Saag paneer is a traditional Punjabi recipe for a mixture of mustard greens and spinach, cooked together with spices in a creamy sauce that is dotted with cubes of fried paneer. It is by turns, tingly, velvety, and tender-chewy, with a lovely flavor from the combination of spicy mustard greens and smooth, mild spinach.
Truly, saag paneer is one of my favorite northern Indian specialties; I like it even better than rogan gosht or mattar paneer. This is probably because I have such a passion for greens–spinach was a favorite food when I was a small child and I adored both mustard greens and kale. Collards and turnip greens were also eaten often in the winter months during my childhood, and I loved them all, which is a great thing, because all dark green leafies have a hefty dose of vitamins, minerals, antioxidants and phytochemicals.
When I make saag paneer, I do not feel constrained by the rule that it should contain only mustard greens and spinach; I like all of the greens so much that I cannot restrain myself from adding them into the mixture. Besides, most restaurants make “saag paneer” using only spinach–which really should be called “palak paneer.” “Palak” is the word for spinach–and saag paneer made this way is too mild for my taste. Nothing wrong with it, really, its just not as robust and satisfying as proper saag paneer. Also, most restaurants puree the spinach in saag paneer, until they have essentially made a very smooth, thick sauce for the fried paneer cubes. That is fine, but I like my greens to have more texture, so I roughly chop mine, and let the cooking wilt them to a soft silky texture that still has a toothsome quality.
This particular batch of saag paneer included fresh local spinach, local turnip greens standing in for mustard greens, (they are in the same family, after all) local arugula, fresh methi greens and collards. To boost the fragrance of the methi, I added soaked dried methi greens to the masala paste before grinding it.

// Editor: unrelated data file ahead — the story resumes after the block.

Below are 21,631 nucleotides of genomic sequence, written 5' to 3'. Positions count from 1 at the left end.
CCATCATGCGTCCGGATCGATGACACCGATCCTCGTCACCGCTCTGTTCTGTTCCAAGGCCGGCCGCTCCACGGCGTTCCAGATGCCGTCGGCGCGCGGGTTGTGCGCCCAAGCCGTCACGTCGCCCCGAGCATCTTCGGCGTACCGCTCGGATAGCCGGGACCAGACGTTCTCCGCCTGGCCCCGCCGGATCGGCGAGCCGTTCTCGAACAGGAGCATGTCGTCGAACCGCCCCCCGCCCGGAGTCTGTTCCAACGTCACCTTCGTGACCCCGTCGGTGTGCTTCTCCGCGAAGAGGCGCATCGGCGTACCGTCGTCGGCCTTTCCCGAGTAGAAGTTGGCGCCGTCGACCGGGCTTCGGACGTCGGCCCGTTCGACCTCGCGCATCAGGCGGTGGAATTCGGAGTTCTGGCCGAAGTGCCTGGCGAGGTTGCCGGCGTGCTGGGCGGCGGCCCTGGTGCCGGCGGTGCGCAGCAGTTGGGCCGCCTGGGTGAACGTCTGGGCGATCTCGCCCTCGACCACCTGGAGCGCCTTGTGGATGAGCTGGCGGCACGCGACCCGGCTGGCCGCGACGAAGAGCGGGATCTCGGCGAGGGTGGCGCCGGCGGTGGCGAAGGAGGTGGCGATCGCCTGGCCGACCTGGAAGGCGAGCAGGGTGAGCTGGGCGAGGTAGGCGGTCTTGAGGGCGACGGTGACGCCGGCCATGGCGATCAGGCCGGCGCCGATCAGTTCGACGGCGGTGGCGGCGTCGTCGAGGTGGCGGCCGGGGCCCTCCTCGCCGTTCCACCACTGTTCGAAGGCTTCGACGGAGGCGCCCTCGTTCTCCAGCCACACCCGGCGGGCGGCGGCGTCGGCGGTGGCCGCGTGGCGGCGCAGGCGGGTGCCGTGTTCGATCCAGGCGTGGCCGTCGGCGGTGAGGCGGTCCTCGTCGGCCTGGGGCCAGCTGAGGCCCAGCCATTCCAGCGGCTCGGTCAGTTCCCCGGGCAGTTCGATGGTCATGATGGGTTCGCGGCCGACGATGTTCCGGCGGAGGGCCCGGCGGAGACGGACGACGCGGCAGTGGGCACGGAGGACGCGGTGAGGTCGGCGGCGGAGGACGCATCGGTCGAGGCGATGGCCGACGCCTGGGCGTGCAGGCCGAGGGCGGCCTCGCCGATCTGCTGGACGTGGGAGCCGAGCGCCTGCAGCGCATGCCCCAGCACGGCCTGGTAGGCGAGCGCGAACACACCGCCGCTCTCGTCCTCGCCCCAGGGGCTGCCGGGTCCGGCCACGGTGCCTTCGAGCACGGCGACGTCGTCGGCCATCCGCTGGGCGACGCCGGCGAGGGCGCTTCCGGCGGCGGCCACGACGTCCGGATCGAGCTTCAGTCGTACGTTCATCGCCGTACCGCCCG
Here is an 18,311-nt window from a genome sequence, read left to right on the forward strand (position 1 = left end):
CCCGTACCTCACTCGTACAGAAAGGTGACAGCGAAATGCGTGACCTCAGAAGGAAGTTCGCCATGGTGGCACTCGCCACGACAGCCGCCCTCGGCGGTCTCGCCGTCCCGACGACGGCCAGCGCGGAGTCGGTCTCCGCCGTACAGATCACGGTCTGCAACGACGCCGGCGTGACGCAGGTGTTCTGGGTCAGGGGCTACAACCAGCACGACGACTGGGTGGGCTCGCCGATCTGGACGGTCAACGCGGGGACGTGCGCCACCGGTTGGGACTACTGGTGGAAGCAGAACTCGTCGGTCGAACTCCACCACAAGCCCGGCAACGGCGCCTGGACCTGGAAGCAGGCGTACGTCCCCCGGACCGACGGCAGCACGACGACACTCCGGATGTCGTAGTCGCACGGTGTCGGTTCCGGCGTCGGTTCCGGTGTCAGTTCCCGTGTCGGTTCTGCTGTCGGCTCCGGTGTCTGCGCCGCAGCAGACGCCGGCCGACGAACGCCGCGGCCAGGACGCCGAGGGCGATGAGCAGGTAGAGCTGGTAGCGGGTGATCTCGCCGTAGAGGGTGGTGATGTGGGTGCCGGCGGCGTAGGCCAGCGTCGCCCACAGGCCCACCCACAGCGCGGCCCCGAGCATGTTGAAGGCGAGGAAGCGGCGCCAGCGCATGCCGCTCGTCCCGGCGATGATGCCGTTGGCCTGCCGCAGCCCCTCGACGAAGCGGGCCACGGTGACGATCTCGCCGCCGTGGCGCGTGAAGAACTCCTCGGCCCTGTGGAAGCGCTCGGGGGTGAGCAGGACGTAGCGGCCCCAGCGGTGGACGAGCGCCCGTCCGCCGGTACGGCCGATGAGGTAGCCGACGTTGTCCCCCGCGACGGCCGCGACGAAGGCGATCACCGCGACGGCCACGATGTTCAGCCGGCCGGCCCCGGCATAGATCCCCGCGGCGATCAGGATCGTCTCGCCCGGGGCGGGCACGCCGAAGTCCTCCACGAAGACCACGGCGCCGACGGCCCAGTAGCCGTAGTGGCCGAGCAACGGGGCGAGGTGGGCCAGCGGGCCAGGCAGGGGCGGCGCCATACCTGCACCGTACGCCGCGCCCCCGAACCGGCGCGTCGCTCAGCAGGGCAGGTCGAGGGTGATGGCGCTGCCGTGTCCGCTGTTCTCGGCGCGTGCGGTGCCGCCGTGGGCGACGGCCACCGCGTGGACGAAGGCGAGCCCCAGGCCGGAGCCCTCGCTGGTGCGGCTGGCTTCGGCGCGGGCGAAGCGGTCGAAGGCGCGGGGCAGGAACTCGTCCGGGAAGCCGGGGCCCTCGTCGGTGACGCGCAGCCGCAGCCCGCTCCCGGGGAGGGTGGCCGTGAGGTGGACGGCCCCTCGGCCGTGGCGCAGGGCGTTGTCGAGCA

I also cook them for less time than most restaurants–my saag paneer is quite brilliantly verdant–filled with the goodness of lightly cooked mixed greens. This retains more of the vitamins and minerals that make greens so good for us, as well as making the color of the dish more appealing. (Again, there is nothing wrong with the flavor of restaurant saag paneer with its overcooked, pureed greens–I will never turn it down when it is presented before me–but I like mine better.)
In order to make great saag paneer, the greens re important, but so is the cheese. Make your own, or get the best quality store bought paneer you can–fresh, not frozen. Frozen paneer can get mealy in texture and is not good.
The best store bought paneer I have ever found is Nanak brand. It is creamy with a sweet, milky flavor that is a great foil for the lightly bitter greens in this dish. When pan fried, the outside crisps to a nice golden brown crust, and the interior is chewy and creamy without being rubbery or crumbly. (Some brands of paneer taste like old pencil erasers–ick.)
To pan fry paneer for curries, I cut it into 1/2 inch cubes. I start by slicing 1/2 inch thick pieces across the length of the block of cheese. Then, stacking three of these slices together, I cut them in half longitudinally, then cut those pieces into three cubes–you got it, approximately 1/2 inches each. Lots of recipes call for 1 inch cubes of cheese, but I like the smaller cubes better. More crispy crust to chewy cheese ratio, and I think they look prettier in the dish that way.
Pan-frying paneer is simple, and is one of the few times I still use a nonstick skillet.